I deliberately withheld a lot of important information that any well-trained psychiatrist, psychologist, or psychiatric social worker would obtain. For example: in the past three weeks, had Jim lost a great deal of weight? Was he awakening regularly in the wee hours of the morning? Was he unable to concentrate? Was he extremely slowed down in his thinking and movement (so-called “psychomotor retardation”). Did he lack energy? Did he see himself as a worthless person? Did he feel completely hopeless? Was he filled with guilt or self-loathing? Had he been unable to go to work or function well at home, over the past three weeks? Did he have any actual plans to end his life?
I wanted to make the case ambiguous enough to be suggestive of clinical depression without “clinching” the diagnosis by providing answers to all these questions. (A “yes” answer to most of these questions would point to a serious bout of major depression).
But even given the limited information in my scenario, I concluded that people like Jim were probably better understood as “clinically depressed” than as “normally sad.” I argued that individuals with Jim’s history merited professional treatment. I even had the temerity to suggest that some grieving or bereaved individuals who also show features of a major depression may benefit from antidepressant medication, citing the research of Dr. Sidney Zisook. (If I had to write the piece all over again, I would have added, “Brief, supportive psychotherapy alone may do the job for many people with Jim’s symptoms”).
Well, my goodness! The blogosphere lit up like a swarm of fireflies. You would think that I had advocated the killing of the first-born! I should not have been surprised by the reaction from the “Hate Psychiatry First” crowd, who get their information about psychiatry from Tom Cruise. They wrote me off as either a shill for the drug companies [see disclosure], or someone who was “declaring grief to be a disease.” One of the most irate bloggers opined that my medical license should be revoked!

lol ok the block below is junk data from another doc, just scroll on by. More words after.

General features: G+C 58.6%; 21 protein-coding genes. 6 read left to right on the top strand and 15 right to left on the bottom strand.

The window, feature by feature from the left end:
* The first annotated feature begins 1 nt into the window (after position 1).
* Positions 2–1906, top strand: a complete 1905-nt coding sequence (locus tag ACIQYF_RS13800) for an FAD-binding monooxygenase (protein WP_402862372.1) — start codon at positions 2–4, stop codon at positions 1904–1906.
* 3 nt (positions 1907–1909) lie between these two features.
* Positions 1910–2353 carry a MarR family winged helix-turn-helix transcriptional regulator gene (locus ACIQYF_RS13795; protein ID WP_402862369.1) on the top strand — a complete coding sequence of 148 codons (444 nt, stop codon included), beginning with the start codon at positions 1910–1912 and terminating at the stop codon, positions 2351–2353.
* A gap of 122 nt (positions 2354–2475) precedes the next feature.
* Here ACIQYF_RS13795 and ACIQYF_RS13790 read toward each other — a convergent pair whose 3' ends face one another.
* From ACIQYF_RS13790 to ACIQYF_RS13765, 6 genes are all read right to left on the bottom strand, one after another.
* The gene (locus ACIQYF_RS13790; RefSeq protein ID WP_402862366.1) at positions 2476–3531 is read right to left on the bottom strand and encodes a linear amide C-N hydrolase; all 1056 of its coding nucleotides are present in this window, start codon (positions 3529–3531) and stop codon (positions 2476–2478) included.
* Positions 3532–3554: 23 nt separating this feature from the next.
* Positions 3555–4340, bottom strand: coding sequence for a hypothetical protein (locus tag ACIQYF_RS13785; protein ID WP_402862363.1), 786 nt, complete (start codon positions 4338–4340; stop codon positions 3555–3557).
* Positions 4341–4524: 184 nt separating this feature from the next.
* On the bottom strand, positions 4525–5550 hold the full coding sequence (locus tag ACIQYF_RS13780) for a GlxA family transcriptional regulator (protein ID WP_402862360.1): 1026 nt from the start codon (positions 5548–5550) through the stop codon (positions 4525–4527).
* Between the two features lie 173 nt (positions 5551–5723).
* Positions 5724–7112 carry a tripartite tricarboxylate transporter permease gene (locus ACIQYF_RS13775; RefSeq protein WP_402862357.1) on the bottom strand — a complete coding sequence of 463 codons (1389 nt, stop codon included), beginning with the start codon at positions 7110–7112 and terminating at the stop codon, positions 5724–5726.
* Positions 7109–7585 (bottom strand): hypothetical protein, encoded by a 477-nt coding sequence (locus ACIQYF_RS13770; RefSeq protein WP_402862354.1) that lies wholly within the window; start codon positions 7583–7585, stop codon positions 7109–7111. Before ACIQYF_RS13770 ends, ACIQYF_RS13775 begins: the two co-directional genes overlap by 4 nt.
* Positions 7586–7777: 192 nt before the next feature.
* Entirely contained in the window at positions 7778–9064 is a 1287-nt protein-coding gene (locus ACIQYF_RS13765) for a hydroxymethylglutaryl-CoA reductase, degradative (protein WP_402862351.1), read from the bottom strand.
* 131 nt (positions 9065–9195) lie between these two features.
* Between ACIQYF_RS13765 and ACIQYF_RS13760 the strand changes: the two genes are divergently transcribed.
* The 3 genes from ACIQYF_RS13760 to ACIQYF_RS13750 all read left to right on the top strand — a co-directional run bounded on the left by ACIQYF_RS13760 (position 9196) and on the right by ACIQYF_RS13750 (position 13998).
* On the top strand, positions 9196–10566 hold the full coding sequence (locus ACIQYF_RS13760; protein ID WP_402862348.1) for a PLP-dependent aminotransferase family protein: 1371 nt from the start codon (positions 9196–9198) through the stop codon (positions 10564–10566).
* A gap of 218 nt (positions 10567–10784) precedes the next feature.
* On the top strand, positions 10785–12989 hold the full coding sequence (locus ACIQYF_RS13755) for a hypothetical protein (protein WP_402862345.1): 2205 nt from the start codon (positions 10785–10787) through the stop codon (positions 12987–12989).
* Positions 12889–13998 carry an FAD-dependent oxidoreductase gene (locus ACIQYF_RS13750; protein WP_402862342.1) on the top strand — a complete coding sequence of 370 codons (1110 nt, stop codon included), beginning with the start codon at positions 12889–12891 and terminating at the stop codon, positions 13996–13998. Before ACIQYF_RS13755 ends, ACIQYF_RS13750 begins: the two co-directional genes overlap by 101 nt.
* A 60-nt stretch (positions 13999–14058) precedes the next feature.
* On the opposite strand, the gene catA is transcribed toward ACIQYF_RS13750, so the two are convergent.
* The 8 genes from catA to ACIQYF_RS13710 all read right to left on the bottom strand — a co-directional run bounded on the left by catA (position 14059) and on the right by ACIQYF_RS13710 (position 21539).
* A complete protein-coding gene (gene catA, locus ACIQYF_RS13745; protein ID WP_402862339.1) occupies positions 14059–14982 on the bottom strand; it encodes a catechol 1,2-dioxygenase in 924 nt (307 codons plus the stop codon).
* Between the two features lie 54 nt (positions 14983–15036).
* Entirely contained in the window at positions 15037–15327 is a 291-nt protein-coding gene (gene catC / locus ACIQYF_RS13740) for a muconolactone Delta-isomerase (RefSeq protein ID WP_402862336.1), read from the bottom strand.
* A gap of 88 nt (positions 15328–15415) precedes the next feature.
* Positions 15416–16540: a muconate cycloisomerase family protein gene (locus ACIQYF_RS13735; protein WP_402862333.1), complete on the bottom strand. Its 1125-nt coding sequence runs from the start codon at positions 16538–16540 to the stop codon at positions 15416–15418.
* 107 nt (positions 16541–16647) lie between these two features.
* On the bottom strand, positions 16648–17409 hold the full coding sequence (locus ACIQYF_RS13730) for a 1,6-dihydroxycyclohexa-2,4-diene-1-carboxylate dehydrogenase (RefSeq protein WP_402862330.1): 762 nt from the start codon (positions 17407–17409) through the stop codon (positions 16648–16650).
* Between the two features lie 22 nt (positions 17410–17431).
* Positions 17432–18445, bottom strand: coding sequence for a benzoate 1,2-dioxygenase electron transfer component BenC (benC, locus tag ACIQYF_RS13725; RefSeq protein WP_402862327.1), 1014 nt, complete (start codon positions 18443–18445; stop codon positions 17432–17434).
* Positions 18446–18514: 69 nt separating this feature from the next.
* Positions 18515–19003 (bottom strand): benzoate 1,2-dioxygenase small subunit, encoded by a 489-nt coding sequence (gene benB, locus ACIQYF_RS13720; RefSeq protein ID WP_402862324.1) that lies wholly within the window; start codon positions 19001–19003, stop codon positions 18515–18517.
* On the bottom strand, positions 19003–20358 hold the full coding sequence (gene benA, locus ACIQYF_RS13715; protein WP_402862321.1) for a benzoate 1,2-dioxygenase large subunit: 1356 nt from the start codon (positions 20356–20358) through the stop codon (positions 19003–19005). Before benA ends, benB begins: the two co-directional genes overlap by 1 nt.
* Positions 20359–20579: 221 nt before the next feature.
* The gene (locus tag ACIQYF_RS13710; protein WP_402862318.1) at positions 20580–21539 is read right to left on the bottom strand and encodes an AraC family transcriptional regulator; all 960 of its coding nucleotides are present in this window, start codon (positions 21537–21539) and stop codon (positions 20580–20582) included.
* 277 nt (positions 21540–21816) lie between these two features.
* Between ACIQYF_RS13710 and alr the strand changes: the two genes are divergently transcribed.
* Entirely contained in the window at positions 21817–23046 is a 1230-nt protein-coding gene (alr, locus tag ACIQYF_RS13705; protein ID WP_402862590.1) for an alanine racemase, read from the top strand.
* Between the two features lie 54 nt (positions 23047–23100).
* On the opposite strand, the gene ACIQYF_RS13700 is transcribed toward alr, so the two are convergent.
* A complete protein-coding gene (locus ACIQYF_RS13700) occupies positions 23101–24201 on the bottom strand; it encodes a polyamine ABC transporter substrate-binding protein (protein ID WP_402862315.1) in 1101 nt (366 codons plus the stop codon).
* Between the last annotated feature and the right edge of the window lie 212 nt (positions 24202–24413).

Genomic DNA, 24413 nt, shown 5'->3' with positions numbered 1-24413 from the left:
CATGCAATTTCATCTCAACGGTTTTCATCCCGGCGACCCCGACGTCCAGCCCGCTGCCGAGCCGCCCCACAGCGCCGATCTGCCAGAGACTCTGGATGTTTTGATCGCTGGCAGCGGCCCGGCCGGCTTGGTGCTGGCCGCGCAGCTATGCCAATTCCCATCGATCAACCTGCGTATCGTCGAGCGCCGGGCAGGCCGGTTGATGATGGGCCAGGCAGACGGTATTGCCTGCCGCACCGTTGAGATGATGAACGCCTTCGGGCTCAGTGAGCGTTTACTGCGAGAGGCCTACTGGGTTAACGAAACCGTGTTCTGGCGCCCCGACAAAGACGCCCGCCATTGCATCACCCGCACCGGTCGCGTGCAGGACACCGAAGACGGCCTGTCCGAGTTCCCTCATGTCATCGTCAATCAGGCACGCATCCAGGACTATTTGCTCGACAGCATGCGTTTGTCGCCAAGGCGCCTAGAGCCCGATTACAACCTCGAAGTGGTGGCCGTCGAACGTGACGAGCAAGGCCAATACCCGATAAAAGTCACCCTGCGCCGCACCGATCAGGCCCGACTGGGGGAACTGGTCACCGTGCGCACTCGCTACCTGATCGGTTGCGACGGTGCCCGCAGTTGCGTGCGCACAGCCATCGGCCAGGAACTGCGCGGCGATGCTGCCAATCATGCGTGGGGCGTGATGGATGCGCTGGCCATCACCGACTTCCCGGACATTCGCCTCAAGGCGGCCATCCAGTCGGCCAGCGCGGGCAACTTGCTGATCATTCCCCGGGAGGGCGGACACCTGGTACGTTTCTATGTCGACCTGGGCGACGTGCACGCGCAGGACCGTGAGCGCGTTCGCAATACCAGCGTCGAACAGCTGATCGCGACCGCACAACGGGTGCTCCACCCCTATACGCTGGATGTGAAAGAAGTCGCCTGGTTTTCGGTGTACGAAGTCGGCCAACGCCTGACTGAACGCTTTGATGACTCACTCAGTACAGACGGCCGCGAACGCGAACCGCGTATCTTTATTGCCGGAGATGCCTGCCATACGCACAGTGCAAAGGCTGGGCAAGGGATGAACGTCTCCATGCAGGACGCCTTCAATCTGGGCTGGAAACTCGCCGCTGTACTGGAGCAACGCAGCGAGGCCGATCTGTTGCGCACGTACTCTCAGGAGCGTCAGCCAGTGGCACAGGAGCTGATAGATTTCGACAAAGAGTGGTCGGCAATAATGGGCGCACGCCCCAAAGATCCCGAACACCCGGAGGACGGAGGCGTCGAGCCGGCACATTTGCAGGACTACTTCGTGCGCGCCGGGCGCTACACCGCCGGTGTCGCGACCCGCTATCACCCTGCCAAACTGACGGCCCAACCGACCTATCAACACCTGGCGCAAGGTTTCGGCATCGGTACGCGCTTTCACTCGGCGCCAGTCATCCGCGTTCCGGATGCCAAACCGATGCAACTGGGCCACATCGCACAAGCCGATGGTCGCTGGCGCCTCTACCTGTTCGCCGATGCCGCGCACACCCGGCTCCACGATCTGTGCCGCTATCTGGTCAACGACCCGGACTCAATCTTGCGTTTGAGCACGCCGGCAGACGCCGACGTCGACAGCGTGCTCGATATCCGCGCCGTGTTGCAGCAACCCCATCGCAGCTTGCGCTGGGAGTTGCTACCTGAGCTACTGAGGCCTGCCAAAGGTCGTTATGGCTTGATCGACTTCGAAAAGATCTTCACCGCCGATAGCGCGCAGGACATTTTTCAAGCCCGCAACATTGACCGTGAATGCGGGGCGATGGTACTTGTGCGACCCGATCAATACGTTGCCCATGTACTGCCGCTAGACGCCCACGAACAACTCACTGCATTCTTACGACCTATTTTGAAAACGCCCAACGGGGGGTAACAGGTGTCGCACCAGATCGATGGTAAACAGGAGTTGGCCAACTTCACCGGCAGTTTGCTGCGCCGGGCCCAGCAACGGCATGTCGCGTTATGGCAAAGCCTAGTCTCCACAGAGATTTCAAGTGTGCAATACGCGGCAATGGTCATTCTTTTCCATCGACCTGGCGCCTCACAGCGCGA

Nearly all of my colleagues were very supportive and felt that I had made some good points. But a few responses from mental health professionals really surprised me. One PhD-level “bereavement specialist” scolded me for failing to let my hypothetical patient “heal naturally” from his “normal grief”. Never mind that my patient had lost interest in nearly all his usual activities, and sounded vaguely suicidal—to this critic, feeling suicidal was all par for the course and nothing to get too upset about. She spoke of her ten years of experience, and how many people with “normal grief” feel like “not going on” with life. Well, after 26 years of practice, I guess I just lack confidence!
One thing I do know: nobody inside or outside my profession is very good at predicting who will attempt suicide. There is also good research from Dr. Lars V. Kessing showing that suicide rates are not markedly different for those whose depression is apparently a “reaction” to some stressor or loss, versus those with no apparent cause for their depression. And, as I note in my NY Times article, it is not always clear whether a depressed person is “reacting” to some life event, or whether the depression preceded and precipitated the event. For example, the person who insists, “I got depressed after I lost my job” may actually have been depressed while still employed, and may not have been working at her usual efficiency.